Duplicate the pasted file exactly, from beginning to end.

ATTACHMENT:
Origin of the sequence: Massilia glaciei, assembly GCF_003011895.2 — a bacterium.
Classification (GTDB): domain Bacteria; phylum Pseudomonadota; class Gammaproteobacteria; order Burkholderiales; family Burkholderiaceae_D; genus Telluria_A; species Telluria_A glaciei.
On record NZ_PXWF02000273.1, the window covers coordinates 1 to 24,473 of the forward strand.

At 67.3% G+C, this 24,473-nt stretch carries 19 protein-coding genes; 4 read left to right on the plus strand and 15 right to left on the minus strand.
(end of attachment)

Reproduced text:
Origin of the sequence: Massilia glaciei, assembly GCF_003011895.2 — a bacterium.
Classification (GTDB): domain Bacteria; phylum Pseudomonadota; class Gammaproteobacteria; order Burkholderiales; family Burkholderiaceae_D; genus Telluria_A; species Telluria_A glaciei.
On record NZ_PXWF02000273.1, the window covers coordinates 1 to 24,473 of the forward strand.

At 67.3% G+C, this 24,473-nt stretch carries 19 protein-coding genes; 4 read left to right on the plus strand and 15 right to left on the minus strand.